Eye to the Telescope 22, the Ghosts issue, will be edited by Shannon Connor Winward.
Existence is a circle, and we err
when we assign to it for measurement
the limits of the cradle and the grave.
—Manuel Acuña, “Before a Corpse”
For this issue of Eye to the Telescope, I am looking for more than thumps in the attic and pretty dead girls on a moonlit road. I want the unexpected, the unmeasured—I want poems that belie the limits of life and afterlife and what we think a ghost story should be. Give me phantoms and poltergeists, yes, bean-sidhe and È Guǐ, pathos or parody, space ship specters or transmigrating alien souls—I want any and all of it, as long the poem has meat on its bones. No restrictions on genre or form, though graphic violence or gore will be a hard sell. More than anything, I want to be moved.
- Please send submissions to email@example.com with the subject line “ETTT sub:” followed by the poet’s name.
- Please submit 1–5 poems in English (in body of email or attached as .rtf).
- Include a short bio.
- Deadline: September 15, 2016. The issue will appear on October 15, 2016.
Payment and rights
- Accepted poems will be paid for at the following rate: US 3¢/word rounded to nearest dollar; minimum US $3, maximum $25. Payment is on publication.
- Payment can be made to either the translator or the poet or split between the translator and the poet, as agreed upon in each individual case.
- The Science Fiction Poetry Association normally uses PayPal to pay poets, but can also send checks.
- Eye to the Telescope is an online publication. Therefore, First Electronic Rights (for original translations of poems) or reprint electronic rights are being sought.
Who can submit?
Anyone writing speculative poetry.
What is Speculative Poetry?
Speculative poetry is poetry which falls within the genres of science fiction, fantasy, and supernatural horror, plus some related genres such as magic realism, metafiction, and fabulation. It is not easy to give precise definitions, partly because many of these genres are framed in term of fiction rather than poetry.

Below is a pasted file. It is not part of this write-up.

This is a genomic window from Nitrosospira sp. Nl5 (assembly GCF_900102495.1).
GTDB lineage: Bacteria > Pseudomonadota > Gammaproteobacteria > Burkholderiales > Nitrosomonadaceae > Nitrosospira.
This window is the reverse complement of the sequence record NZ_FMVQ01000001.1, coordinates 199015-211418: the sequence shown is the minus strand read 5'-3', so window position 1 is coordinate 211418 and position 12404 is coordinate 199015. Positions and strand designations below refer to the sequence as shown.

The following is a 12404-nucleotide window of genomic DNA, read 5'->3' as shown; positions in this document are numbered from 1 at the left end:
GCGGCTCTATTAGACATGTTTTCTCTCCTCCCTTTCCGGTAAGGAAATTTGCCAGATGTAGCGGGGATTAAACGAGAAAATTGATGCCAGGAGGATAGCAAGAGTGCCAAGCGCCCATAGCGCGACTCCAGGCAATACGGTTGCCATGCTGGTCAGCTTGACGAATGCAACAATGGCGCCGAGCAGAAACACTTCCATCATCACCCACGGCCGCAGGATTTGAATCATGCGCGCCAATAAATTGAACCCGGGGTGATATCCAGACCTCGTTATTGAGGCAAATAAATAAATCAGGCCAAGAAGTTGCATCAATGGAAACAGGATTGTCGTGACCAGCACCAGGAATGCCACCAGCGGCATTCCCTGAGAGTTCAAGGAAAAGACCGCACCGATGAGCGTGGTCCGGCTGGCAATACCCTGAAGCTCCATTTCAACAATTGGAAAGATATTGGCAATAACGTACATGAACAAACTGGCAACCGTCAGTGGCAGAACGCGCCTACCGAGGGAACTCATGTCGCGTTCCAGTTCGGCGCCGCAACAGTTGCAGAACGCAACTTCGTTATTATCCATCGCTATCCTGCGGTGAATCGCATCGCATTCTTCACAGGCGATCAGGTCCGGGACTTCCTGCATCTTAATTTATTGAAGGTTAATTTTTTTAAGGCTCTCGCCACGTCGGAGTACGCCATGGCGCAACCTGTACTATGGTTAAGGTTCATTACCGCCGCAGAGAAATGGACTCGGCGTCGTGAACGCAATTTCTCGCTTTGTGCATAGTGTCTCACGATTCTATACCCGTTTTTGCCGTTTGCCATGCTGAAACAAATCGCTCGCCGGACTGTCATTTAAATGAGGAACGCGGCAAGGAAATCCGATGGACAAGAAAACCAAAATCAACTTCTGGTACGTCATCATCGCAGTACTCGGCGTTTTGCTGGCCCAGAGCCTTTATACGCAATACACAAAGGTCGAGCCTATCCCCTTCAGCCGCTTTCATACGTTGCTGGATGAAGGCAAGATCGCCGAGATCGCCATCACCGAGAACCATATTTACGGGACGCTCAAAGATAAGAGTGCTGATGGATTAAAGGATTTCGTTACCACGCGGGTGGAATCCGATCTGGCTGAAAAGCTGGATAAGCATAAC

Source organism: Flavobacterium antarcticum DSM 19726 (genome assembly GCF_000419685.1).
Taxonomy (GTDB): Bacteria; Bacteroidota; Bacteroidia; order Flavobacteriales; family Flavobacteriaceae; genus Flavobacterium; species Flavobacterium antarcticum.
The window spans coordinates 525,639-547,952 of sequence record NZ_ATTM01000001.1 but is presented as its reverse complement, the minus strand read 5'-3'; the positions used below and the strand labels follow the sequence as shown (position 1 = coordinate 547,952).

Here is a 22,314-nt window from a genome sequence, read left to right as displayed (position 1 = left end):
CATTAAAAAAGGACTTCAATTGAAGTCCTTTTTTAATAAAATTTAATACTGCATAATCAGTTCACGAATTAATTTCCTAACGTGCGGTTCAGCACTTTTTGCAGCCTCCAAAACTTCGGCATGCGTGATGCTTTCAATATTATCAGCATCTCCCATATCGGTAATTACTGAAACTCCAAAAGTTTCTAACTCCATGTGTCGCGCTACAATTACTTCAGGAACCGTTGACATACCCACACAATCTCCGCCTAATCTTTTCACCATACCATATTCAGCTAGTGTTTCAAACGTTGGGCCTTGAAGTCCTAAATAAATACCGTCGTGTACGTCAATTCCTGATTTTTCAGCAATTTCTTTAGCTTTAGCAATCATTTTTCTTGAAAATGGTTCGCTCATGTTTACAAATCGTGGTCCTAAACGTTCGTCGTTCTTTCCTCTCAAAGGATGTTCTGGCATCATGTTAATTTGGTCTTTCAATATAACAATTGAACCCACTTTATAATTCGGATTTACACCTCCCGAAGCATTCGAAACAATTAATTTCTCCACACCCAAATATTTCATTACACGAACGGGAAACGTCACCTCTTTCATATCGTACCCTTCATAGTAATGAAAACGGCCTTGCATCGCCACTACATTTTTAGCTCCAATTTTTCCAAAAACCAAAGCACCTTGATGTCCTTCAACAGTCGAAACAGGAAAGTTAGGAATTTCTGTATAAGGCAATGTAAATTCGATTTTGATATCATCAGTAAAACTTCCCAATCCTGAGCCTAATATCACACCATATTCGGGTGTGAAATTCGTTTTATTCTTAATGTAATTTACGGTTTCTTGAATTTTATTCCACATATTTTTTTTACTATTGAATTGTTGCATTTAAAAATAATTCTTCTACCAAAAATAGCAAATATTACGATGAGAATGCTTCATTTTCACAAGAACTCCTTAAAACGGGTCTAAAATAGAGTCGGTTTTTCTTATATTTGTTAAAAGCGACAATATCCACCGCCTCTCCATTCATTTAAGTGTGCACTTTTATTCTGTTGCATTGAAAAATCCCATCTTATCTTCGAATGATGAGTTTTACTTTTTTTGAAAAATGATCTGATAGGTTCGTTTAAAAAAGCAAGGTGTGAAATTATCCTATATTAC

A good starting point is “About Science Fiction Poetry” by Suzette Haden Elgin, the founder of the Science Fiction Poetry Association. Despite its title, this article is applicable all forms of speculative poetry.
Tim Jones, editor of Issue 2, had a go at defining science fiction poetry on his blog, in two parts (These blog posts date from 2009, and the Voyagers anthology has since been published. These posts do refer specifically to science fiction poetry, rather than the broader field of speculative poetry.):
What Is the Science Fiction Poetry Association (SFPA)?
As the SFPA says on its website at sfpoetry.com, “The Science Fiction Poetry Association was founded in 1978 to bring together poets and readers interested in science fiction poetry. What is sf poetry? You know what they say about definitions—everybody has one. To be sure, it is poetry (we’ll leave that definition to you), but it’s poetry with some element of speculation—usually science fiction, fantasy, or horror. Some folks include surrealism, some straight science.”
See the SFPA site for lots more information—and please consider joining.
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Interested in editing an issue of Eye to the Telescope? See the Editors’ Guidelines for information and requirements.